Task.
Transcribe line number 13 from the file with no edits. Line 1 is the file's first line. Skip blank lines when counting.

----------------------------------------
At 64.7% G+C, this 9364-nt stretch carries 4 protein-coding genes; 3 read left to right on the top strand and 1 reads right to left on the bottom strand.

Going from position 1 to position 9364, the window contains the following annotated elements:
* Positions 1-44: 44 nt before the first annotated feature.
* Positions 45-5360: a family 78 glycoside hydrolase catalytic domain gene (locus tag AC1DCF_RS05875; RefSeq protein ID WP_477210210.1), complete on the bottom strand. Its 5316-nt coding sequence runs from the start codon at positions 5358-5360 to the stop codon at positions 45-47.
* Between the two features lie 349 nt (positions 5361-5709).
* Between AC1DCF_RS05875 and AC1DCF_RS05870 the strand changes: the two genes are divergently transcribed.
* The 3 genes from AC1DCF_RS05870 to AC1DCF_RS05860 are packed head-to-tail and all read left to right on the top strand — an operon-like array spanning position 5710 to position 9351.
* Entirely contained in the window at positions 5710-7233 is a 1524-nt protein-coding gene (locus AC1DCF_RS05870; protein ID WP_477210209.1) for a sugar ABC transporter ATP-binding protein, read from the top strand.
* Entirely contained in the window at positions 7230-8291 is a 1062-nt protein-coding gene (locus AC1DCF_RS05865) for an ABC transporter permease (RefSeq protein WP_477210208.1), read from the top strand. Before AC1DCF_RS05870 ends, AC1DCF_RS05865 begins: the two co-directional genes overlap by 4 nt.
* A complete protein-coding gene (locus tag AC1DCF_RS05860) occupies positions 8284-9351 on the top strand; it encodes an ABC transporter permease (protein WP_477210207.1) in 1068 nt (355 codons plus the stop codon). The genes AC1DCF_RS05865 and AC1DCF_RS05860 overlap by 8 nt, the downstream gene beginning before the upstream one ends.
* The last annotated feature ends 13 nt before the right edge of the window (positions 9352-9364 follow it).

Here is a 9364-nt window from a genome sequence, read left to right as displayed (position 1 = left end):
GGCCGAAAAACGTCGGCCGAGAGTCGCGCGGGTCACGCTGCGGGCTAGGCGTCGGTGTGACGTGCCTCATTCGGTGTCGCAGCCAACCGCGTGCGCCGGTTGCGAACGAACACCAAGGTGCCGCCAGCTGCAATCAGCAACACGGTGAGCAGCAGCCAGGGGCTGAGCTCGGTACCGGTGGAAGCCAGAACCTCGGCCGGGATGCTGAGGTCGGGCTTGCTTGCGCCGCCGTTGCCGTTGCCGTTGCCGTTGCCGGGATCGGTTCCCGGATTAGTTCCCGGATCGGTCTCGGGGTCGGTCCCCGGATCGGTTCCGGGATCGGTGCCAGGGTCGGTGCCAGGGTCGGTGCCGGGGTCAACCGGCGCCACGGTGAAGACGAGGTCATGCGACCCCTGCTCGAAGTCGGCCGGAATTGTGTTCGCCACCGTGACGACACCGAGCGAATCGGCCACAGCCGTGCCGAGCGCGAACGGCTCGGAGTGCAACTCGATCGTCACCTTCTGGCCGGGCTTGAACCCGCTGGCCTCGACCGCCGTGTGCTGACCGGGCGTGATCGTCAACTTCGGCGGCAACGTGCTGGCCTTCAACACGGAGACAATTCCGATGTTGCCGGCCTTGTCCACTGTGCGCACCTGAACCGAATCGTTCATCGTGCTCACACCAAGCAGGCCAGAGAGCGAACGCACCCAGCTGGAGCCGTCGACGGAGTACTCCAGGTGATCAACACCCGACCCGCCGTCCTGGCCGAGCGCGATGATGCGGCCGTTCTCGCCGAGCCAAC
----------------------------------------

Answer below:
GGCCGAAAAACGTCGGCCGAGAGTCGCGCGGGTCACGCTGCGGGCTAGGCGTCGGTGTGACGTGCCTCATTCGGTGTCGCAGCCAACCGCGTGCGCCGGTTGCGAACGAACACCAAGGTGCCGCCAGCTGCAATCAGCAACACGGTGAGCAGCAGCCAGGGGCTGAGCTCGGTACCGGTGGAAGCCAGAACCTCGGCCGGGATGCTGAGGTCGGGCTTGCTTGCGCCGCCGTTGCCGTTGCCGTTGCCGTTGCCGGGATCGGTTCCCGGATTAGTTCCCGGATCGGTCTCGGGGTCGGTCCCCGGATCGGTTCCGGGATCGGTGCCAGGGTCGGTGCCAGGGTCGGTGCCGGGGTCAACCGGCGCCACGGTGAAGACGAGGTCATGCGACCCCTGCTCGAAGTCGGCCGGAATTGTGTTCGCCACCGTGACGACACCGAGCGAATCGGCCACAGCCGTGCCGAGCGCGAACGGCTCGGAGTGCAACTCGATCGTCACCTTCTGGCCGGGCTTGAACCCGCTGGCCTCGACCGCCGTGTGCTGACCGGGCGTGATCGTCAACTTCGGCGGCAACGTGCTGGCCTTCAACACGGAGACAATTCCGATGTTGCCGGCCTTGTCCACTGTGCGCACCTGAACCGAATCGTTCATCGTGCTCACACCAAGCAGGCCAGAGAGCGAACGCACCCAGCTGGAGCCGTCGACGGAGTACTCCAGGTGATCAACACCCGACCCGCCGTCCTGGCCGAGCGCGATGATGCGGCCGTTCTCGCCGAGCCAAC